The ratio of amylose to amylopectin varies according to starch source, and plays an important role in starch functionality. Amylose contributes little viscosity on heating in solution, and its linear structure results in tight association - commonly called "retrogradation," which contributes to a firm gel or "set-back." Amylopectin, on the other hand, can bind much more water in solution, resulting in higher viscosity, lower solids and weaker gels. The amylose content in native starches commonly used in confectionery is: common corn starch, 28%; waxy corn starch, 0%; high-amylose corn starch, 55% to 70%; and tapioca starch, 18%.   Within the framework of starch as a functional confectionery ingredient, starch products can be broken out into some broad categories:

  Unmodified starches and physically modified starches. This group includes moulding starch, dusting starch, and re-dried starches for use in jelly candies, licorice and marshmallows. This also would include genetic modifications, such as high-amylose starch.

  Modified cook-up starches. These are produced by chemically modifying starch by thin-boiling; cross-linking for acid shear and heat stability; and/or further modification (esterification or etherification) for control of retrogradation.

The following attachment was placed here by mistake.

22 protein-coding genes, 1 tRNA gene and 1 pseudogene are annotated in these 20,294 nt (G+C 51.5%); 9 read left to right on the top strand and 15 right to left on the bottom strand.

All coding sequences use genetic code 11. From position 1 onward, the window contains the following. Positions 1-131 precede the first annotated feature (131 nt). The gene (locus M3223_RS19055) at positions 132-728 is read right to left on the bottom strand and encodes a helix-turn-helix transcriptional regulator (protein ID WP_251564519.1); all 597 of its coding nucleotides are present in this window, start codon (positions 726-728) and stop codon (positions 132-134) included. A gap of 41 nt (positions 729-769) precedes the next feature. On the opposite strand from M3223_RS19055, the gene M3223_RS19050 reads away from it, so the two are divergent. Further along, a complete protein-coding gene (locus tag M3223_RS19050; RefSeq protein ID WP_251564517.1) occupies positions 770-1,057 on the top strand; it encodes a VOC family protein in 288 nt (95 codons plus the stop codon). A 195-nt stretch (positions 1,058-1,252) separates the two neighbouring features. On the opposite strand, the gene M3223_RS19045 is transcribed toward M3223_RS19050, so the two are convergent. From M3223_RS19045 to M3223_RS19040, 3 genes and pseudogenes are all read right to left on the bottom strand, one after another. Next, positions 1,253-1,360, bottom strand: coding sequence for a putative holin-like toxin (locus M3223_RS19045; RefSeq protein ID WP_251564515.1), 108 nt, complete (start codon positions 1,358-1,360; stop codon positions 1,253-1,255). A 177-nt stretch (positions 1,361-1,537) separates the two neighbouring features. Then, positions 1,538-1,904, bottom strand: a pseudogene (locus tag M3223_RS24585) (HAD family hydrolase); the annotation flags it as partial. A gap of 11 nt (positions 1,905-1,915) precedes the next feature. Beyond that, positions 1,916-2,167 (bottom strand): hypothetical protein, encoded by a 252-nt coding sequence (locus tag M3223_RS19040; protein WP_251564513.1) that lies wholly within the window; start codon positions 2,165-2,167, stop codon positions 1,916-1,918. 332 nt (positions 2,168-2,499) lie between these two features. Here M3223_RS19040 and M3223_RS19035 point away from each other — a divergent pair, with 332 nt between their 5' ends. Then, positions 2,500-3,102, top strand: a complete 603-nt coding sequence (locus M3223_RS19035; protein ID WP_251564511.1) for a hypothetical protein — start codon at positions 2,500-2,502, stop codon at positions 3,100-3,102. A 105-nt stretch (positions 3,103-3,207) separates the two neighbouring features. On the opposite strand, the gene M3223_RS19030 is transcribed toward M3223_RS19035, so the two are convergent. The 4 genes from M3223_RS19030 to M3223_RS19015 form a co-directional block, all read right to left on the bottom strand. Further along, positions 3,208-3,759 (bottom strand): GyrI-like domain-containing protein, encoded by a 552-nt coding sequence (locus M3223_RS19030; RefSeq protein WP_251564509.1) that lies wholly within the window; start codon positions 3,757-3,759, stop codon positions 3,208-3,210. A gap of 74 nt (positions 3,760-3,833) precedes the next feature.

Pregelatinized starches. These are cold water swelling starches produced by traditional hot-rolling or extrusion processes to disrupt granular structure.

  Granular instant starches. These are produced by a unique physical process to instantize the starch within its granular structure. The granules swell while maintaining their integrity, producing different textures than traditional pregelatinized starches.

Down to the basics

  Starch polymers also can be hydrolyzed with acid and enzymes to produce corn syrups, maltodextrins and dextrose, all extremely useful ingredients for creating candy. In terms of functionality, sweetness comes first to mind, but corn syrups also control sugar crystallization, and serve as a critical control ingredient for moisture retention. They also control viscosity; increase or decrease browning; and limit microbial spoilage.

  To produce any of the range of hydrolysate products, a starch suspension is treated with acids and/or enzymes to reduce molecular weight. By varying the extent of conversion and the degree of acid (random cleavage of glucosidic bonds) or enzyme (more controlled cleavage) hydrolysis, a wide range of products can be produced. These are commonly differentiated by dextrose equivalent (DE), defined as the percentage of reducing sugar calculated as dextrose on a dry weight basis.

  Dextrose has a DE of 100, and starch is essentially zero. Hydrolysate products are further differentiated by the percentage of the saccharides contained within them, known as degree of polymerization (DP). A breakdown of at least DP1 (dextrose), DP2, DP3 and DP4+ can be obtained from suppliers. Within this zero to 100 DE range, all of the hydrolysate products can be found: corn syrups, high-maltose corn syrups, corn syrup solids, and maltodextrins.

More than sweet things